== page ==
What’s the number one issue facing Canadian media? According to Peter Steven, it’s diversity. Steven, a professor of media studies at Sheridan College in Ontario, has written a guide to Canadian media for Fernwood Publishing’s pocketbook series About CanadaMarc Edge reviews it for J-Source.

What’s the number one issue facing Canadian media? According to Peter Steven, it’s diversity. Steven, a professor of media studies at Sheridan College in Ontario, has written a guide to Canadian media for Fernwood Publishing’s pocketbook series About Canada. Marc Edge reviews it for J-Source.

 

Review: "About Canada: Media"

What’s the number one issue facing Canadian media? According to Peter Steven, it’s diversity. Steven, a professor of media studies at Sheridan College in Ontario, has written a dandy little guide to Canadian media for Fernwood Publishing’s pocketbook series About Canada. (South Park would have a field day with that one!) Utilizing the political economy approach, Steven rails against the failings of Canada’s concentrated and corporate-dominated media. As a vast, multi-ethnic land driven by regional differences, he notes, Canada needs diverse media that speak to and across all sectors of society. Instead, diversity seems a low priority even at leading newspapers such as The Globe and Mail, which speaks mostly to elites. The ranks of journalists also fail to reflect the diversity of Canadian society, according to Steven, as does much of the country’s news and public affairs programming. But he finds the greatest gap in media diversity centres on English-language journalism’s portrayal of Quebec’s role in Canada. Steven does his part to bridge the two solitudes with an informative chapter on Quebec media, but typically of this book it is heavy on film.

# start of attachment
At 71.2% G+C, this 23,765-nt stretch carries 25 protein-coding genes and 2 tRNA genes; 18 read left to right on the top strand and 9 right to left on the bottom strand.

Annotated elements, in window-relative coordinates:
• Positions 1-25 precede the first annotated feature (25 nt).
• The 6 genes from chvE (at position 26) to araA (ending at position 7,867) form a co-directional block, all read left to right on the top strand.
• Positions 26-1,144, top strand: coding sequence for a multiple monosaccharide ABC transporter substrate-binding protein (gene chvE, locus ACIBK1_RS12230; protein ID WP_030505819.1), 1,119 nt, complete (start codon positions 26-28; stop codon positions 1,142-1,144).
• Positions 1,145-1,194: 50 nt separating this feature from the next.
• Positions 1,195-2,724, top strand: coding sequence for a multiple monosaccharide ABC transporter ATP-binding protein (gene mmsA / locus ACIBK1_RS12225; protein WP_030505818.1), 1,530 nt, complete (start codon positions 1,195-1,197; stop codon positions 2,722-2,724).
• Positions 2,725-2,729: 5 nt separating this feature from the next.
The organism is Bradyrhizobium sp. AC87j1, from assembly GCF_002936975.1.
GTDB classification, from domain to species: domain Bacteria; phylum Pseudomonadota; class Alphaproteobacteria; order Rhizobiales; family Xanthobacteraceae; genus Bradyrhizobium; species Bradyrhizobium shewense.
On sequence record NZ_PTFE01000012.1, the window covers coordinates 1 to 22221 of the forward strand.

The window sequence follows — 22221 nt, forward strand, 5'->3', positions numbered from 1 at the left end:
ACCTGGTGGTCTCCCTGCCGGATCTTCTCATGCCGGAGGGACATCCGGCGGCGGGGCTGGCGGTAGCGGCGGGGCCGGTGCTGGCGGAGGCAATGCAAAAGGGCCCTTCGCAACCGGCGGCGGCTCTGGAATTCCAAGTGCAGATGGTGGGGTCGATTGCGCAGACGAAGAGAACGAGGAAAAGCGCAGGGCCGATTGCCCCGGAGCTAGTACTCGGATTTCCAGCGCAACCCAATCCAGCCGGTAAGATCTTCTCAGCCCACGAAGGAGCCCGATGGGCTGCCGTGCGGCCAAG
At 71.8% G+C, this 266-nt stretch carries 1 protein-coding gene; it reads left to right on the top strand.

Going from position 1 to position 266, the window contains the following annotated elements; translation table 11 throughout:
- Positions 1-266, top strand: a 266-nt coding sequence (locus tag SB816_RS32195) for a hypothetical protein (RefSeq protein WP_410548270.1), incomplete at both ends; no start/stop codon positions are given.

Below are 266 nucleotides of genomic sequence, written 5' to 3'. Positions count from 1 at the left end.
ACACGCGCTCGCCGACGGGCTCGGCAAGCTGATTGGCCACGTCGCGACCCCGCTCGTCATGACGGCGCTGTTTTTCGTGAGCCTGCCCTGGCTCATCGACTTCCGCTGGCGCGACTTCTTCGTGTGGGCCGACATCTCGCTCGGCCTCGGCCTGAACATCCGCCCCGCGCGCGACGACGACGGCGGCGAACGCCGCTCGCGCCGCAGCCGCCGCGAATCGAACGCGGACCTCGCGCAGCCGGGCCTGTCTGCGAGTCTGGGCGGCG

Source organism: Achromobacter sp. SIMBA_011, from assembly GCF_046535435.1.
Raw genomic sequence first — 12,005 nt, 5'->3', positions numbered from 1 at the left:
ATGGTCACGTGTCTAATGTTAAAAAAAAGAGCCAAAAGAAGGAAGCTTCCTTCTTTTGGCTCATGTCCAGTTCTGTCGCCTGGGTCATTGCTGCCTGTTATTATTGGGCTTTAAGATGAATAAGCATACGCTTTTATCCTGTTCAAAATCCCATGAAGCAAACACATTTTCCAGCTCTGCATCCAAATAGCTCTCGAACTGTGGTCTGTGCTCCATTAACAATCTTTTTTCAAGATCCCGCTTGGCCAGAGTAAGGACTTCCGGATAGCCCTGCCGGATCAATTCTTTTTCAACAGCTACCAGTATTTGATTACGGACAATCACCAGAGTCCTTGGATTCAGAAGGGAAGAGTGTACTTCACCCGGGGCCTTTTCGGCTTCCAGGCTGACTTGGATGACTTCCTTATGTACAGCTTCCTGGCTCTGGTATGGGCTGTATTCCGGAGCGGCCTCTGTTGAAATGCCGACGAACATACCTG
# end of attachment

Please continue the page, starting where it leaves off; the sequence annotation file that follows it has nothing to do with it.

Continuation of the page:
Steven also sees Canada’s media as suffering from a crisis of quality. “What we have now is inferior to what existed ten or twenty years ago,” he asserts in the book’s opening chapter, which Fernwood has posted online. This has resulted from federal funding cuts to the CBC and job cuts in the commercial media. Canada’s news system is one of the least competitive in the Western world as a result, according to Steven. Commercial radio, he says, has “sunk to the worst it has ever been in reporting or showcasing Canadian content.” And don’t get him started on investigative reporting. “Our media lack a critical backbone,” he complains. “They seem incapable of playing a real watchdog role, independent of the state and the larger corporations.”

Yet for all its negativity, About Canada: Media fails to achieve full polemic status because it nicely sets out the other side. Steven even includes a full-page summary of What Canada Does Right in media. It’s a short list that includes nurturing world-class artists and effectively mixing public and private ownership. He also spends several pages dividing the conservative critique of Canadian media into three strains – populist and libertarian, traditionalist, and corporate. He finds the latter most powerful of all, pushing a free-market message not only through its media but also through right-wing think tanks. The book’s appendix that profiles the country’s leading media players is especially useful.